Homeownership is the American dream for many. It’s even better when it has all the amenities you’re looking for at a price you can afford. Of course, it may not be all sunshine and rainbows. What if your home is in a flood zone? A flood zone in New York City suffered the effects of Hurricane Sandy back in 2012 — knowing what to do if you move into a New York City flood zone is a vital part of city homeownership. Here’s what you need to know about homeownership in a New York City flood zone courtesy of Elika Insider.
You need to assess the risks of owning a home in a flood zone area. Not all of these areas are created equal. Some flood zones pose a greater risk than others. Even in areas with minimal risk, you may still want your lender’s flood insurance regardless of whether or not it’s required. Before making a decision on your home, you can peep the FEMA map or Flood Zone NYC to find out where the home is located and what the risk factor is. You may be surprised to know that roughly 25 percent of insurance claims come from areas of low risk.
Another important factor you should take into consideration is the year the home was built. As time rolls along, flood maps change. This means older buildings in flood areas, once considered low risk, could change to high risk. This poses a significant problem as the older buildings may not be capable of handling intense flooding. This is why figuring out the year a home was built is crucial before making a decision. Also, keep in mind that the higher the risk, the more expensive insurance will be.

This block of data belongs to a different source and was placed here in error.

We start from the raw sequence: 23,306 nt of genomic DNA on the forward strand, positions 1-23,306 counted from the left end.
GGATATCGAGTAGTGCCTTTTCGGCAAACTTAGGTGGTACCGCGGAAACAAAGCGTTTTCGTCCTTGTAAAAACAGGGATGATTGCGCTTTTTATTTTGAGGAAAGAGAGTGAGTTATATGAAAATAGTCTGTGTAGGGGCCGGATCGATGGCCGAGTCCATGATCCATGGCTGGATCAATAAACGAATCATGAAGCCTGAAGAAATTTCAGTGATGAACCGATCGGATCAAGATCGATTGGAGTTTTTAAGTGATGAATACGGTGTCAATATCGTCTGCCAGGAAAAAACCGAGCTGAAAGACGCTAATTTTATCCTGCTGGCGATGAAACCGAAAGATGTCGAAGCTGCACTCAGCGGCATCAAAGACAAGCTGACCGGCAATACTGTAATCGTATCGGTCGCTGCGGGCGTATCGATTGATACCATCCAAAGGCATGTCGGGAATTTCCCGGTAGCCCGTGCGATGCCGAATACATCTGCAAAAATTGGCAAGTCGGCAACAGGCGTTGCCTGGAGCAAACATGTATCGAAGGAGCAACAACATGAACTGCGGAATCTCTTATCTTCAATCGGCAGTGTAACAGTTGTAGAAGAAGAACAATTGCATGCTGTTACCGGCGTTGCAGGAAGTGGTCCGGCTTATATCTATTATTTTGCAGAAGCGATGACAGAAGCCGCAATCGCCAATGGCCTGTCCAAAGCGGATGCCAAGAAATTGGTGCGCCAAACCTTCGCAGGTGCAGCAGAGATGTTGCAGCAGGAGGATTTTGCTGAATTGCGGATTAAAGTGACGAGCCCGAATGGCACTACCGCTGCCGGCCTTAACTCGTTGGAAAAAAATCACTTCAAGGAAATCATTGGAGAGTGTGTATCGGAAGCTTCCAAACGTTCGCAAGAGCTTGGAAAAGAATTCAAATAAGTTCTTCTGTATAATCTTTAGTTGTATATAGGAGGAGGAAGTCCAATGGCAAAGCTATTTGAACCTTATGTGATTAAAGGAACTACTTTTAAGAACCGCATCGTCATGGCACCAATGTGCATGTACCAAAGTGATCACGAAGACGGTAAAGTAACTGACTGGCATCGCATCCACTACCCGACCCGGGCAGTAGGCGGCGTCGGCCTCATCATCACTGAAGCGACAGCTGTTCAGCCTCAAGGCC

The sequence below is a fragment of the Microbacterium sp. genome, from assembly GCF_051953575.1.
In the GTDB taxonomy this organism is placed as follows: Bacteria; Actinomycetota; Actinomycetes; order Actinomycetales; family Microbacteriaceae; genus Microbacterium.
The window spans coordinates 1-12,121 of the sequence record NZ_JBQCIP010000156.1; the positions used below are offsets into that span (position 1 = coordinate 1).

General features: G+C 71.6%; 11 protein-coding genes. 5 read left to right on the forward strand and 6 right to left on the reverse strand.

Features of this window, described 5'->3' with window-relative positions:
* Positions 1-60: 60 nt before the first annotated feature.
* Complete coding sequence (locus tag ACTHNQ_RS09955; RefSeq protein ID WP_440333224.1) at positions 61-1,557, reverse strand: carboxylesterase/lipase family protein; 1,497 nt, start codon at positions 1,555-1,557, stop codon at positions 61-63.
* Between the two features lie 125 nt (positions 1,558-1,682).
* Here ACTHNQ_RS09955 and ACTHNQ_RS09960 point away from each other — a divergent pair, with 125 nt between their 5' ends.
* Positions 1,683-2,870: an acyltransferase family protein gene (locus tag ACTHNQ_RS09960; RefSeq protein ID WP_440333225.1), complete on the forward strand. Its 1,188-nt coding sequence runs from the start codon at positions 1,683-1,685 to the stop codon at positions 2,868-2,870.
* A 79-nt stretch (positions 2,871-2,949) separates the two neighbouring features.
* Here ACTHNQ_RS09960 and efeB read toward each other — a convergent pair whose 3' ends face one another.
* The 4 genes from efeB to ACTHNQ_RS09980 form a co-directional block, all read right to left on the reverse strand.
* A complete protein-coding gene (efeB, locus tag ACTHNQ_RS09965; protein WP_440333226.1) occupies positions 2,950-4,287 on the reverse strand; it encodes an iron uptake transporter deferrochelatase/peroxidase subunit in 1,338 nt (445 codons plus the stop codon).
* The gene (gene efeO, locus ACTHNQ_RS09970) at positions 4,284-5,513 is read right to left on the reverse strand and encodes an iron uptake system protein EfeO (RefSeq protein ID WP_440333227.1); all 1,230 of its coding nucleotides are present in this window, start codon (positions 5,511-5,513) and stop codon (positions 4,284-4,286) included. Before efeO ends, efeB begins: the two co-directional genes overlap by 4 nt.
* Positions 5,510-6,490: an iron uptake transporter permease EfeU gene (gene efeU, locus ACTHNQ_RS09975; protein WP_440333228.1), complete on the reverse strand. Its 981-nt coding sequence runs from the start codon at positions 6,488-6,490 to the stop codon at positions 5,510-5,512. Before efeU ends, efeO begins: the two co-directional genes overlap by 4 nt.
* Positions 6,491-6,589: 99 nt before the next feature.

Let’s make something clear about insurance. Homeowner’s insurance does not cover flooding. This is why flood insurance exists. If you’re buying a home with an FHA loan, it is federally required to get flood insurance. As mentioned, the cost of the insurance is dependent on the flood risk. There’s also the level of coverage you choose. A standard policy will only assist with structural damage. Covering the belongings in your home will be more expensive.
In addition to needing flood insurance, an Elevation Certificate is also required. It’s a document that lays out the details of your home and its flood risk.
This blog was originally published on David Shorenstein’s website on June 14, 2021.